I couldn’t wait to see the view, and I almost tripped on a piece of discarded cable as I made for the nearest window. It wasn’t what I’d hoped for, however: there was little to see out there but the grid-pattern lines of the town way below us, and the vast spread of prairie, mostly dun-coloured, reaching out to a distant, blurred horizon, where it merged into a grey sky. I’d been told it before, and now I was learning it for myself: there’s only one way to view the Plains, and that is on the ground, at sundown or sun-up. 



Thursday, 31 January 2019

Just Me and a Biker Gang, Camping out in the Wilds of Oklahoma

I'm taking off for a month's creative retreat in the northern wilderness (Scotland, that is). While I'm away, look out for a couple of extracts from my book Between The Rockies and a Hard Place ( While I'm away, I'll be writing about my life-long relationship with natural landscapes, my delight in travelling to remote places, my occasional need for solitude. In Oklahoma, when I was driving up (and down) the 100th meridian, I was reminded why I generally feel safer on my own than in company. 

After hundreds of miles of this kind of scenery, those bikers kind of livened things up for me

Boiling Springs, when I got there, turned out to be the central breeding-ground for the State of Oklahoma’s mosquito population. It was densely wooded, with fallen trees rotting at crazy angles in stagnant pools. Surprisingly though, the bugs seemed to have turned in early. Or perhaps they were waiting for the weather to warm up a bit: it had barely touched ninety during the day, after all.

The place had been constructed, or landscaped, or hewn out of virgin swamp, in the 1930s. It was a project of the Civilian Conservation Corps under the New Deal legislation that brought hope and self-respect to so many of those thrown out of work by the Depression. They even had a memorial to the CCC near the entrance, a marble thing erected in 1985 to commemorate the park’s fiftieth anniversary, and included on it was a relief portrait of the camp mascot, a German Shepherd named Mustard.  

What you want when you get to a place like this, late in the day, is one of two things.  Either to find that it’s totally deserted, in which case you may feel reasonably sure that you’re perfectly safe – that is, you’ve only your mortal dread of the dark to contend with; or that there’s a reasonable sprinkling of camper-vans or tents around you, in which case you may feel reasonably sure that you’re probably safe – always leaving aside the possibility that all those retirees sitting in rocking-chairs outside their aluminium-clad Airflows aren’t part of giant conspiracy to do away with you. Well, you wouldn’t laugh if you once spent a night in a city park in Nebraska to be told a few miles down the road next morning that, ‘Hey, they caught those sonsabitches at last, eh?’ What sonsabitches, I asked. ‘Oh, coupla high school kids on a killing spree. Been kidnapping and murdering lone campers across the Midwest these last ten days.’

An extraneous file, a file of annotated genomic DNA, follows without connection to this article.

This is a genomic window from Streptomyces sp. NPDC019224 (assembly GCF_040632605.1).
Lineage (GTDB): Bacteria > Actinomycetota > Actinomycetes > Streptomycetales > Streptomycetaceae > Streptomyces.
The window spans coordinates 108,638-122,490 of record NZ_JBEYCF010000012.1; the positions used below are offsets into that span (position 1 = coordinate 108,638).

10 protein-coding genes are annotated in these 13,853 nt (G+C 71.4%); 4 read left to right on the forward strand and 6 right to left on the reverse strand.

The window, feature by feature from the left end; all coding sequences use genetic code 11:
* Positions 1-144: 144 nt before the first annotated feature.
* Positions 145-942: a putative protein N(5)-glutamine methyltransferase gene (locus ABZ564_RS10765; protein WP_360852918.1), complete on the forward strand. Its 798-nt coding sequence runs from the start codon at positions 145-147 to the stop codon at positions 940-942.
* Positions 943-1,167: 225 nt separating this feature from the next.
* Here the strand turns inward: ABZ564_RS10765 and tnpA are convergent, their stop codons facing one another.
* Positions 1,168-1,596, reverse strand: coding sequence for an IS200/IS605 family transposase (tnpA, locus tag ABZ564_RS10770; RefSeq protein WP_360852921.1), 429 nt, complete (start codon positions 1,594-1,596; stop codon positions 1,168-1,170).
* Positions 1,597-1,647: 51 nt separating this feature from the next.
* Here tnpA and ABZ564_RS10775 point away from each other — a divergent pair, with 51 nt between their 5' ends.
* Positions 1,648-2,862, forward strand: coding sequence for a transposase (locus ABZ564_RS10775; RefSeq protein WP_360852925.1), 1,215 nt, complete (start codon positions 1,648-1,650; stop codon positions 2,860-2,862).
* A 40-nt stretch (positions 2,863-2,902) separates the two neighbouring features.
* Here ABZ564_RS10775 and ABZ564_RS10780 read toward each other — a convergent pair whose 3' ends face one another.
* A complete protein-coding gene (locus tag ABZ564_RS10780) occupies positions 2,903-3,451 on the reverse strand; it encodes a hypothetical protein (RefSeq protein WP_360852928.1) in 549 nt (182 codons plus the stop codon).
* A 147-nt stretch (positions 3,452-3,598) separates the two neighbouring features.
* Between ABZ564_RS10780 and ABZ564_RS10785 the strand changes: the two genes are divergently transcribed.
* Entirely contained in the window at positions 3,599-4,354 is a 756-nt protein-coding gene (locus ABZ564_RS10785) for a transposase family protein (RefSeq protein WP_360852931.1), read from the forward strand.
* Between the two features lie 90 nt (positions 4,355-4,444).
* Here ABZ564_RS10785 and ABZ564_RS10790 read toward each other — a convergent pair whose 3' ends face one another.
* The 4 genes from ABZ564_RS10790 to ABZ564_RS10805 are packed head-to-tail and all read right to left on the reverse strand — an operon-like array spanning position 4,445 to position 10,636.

So, the last thing you want is to find that you’ve got one other person, or, even worse, one other group of people, for company. Imagine how I felt when I passed a bunch of six barrel-shaped, mean-looking guys lounging around a collection of monster bikes with low-slung saddles and convoluted displays of gleaming chrome. Some of them had receding hair tied back in pony-tails; others wore piratical bandannas; all of them had bare upper arms decorated with a blend of scar-tissue and tattoos, along with daunting amounts of muscle. Plus at least one crucifix. If there’s one thing that scares the living shit out of me, it’s psychos wearing crucifixes. I was once rushed out of a bar in Albuquerque when a biker with bandages round both wrists and a cross tattooed on his fore-arm asked me whether I’d accepted Jesus Christ as my personal saviour. I made two mistakes. One, I told him I was an atheist; two, I laughed. My friend, a paramedic with considerable experience among such people – he spent most Saturday nights scraping their victims off the sidewalks – hustled me out of there. Fast.

Now, I’m well aware that not every biker is a Hell’s Angel, and that not all of them make a habit of killing their old ladies and spit-roasting their offspring. I’ve seen the weekend supplement pictures of them cradling their little tattooed cherubs. Trouble is, do you believe what you see in the Sunday papers? I’m not paranoid, but I do have a healthy fear of the unknown. And, inasmuch as I only glimpsed this bunch of murdering cut-throats once – and inasmuch as most of them wore mirrored wrap-around shades – I was in no position to make a balanced judgement as to the likelihood of my getting out of the Oklahoma Panhandle alive.     

Trying to ignore what I’d seen, I chose a secluded patch of grass, open on three sides but with a stretch of water behind me. There was little likelihood of their launching an assault through three feet of black slime, surely. I put up my tent, then did a bit of exploring. What the place lacked was drinking water. There were the usual stand-pipes, but the supply hadn’t yet been turned on for the season. However, I still had a four-gallon container of spring water in the boot, and I had a couple of bottles-full on the front seat.